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Grant Fidelity W-30GT Integrated amplifier

As I have continued my journey though the home audio hobby, my personal preferences have taken an unfortunate fork in the road. Naturally, what I continue to strive for is always better sound quality in my music playback. However, I have also grown tired of many components being connected by many wires in a large jumble in my living room. A minimum number of components has always been required in my system as I run a PC based music server which sounds best with an external digital to analog converter. Having played around with many preamplifier/amplifier combinations in the past, as well as integrated amplifiers coupled with DACs, I still had not found the right combination of form and function. Finding an integrated amplifier with an on-board DAC is easy. However, finding a vacuum tube integrated amplifier with an on-board DAC was like a study in cryptozoology. I found many fantastic vacuum tube integrated amplifiers on the market, but none with an on-board DAC during my product search. Then one day while looking over Grant Fidelity’s site, I noticed a vacuum tube integrated amplifier that had never caught my eye before. The description on the product page was “Grant Fidelity W-30 Integrated All-in-one Tube Amp w/ Phono”, so not being vinyl guy, I did not give it much thought. However, after clicking around to the rest of their integrated amplifiers, I went back to the W-30 to give it a second look. To my amazement, the first words on the page were, “Celebrating Grant Fidelity’s 5th year anniversary, we are pleased to launch our latest offering the W-30 Fully Integrated Modular Digital Analog Tube Amplifier”.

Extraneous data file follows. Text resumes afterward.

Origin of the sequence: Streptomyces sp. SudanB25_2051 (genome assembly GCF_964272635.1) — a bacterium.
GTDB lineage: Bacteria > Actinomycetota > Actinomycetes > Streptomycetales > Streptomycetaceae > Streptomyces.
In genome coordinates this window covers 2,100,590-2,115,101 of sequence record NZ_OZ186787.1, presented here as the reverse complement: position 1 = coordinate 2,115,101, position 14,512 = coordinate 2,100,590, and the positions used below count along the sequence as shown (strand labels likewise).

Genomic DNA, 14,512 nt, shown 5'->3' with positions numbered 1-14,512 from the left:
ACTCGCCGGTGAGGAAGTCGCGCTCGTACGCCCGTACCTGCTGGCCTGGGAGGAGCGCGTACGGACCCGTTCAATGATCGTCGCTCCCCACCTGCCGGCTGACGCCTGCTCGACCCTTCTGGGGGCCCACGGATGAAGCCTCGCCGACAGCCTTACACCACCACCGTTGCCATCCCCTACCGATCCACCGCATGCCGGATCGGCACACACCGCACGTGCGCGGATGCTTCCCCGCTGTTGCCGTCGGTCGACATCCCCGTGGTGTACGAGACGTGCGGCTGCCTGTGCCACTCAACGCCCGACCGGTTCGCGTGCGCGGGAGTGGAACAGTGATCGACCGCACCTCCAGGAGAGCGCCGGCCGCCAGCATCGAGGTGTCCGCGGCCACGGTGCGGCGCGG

The Grant Fidelity W-30GT vacuum, integrated amplifier arrived on my doorstep shortly after a conversation with Ian and Rachel about the details of their new modular integrated tube amplifier. Having just come off a solid-state kick, I was looking for some tubes to play around with on my horns; a little filament glow to light up my living room. My last integrated tube amplifier (Shuguang Treasure S300MK) was what I would consider a true tube amplifier with tube rectification, high-voltage (650v) output tubes, different input and driver tubes, and a class A sound that lets you know these are the best tubes you’ve ever heard. This new integrated tube amplifier was an interesting hybrid of technology; DAC section, Phono section, headphone output, solid-state rectification. Knowing that I needed a comparison between these two different styles of vacuum tube amplification, I dragged out the 300B integrated amplifier for a head-to-head comparison; but more on that a little later.

Grant Fidelity W-30GT integrated amplifier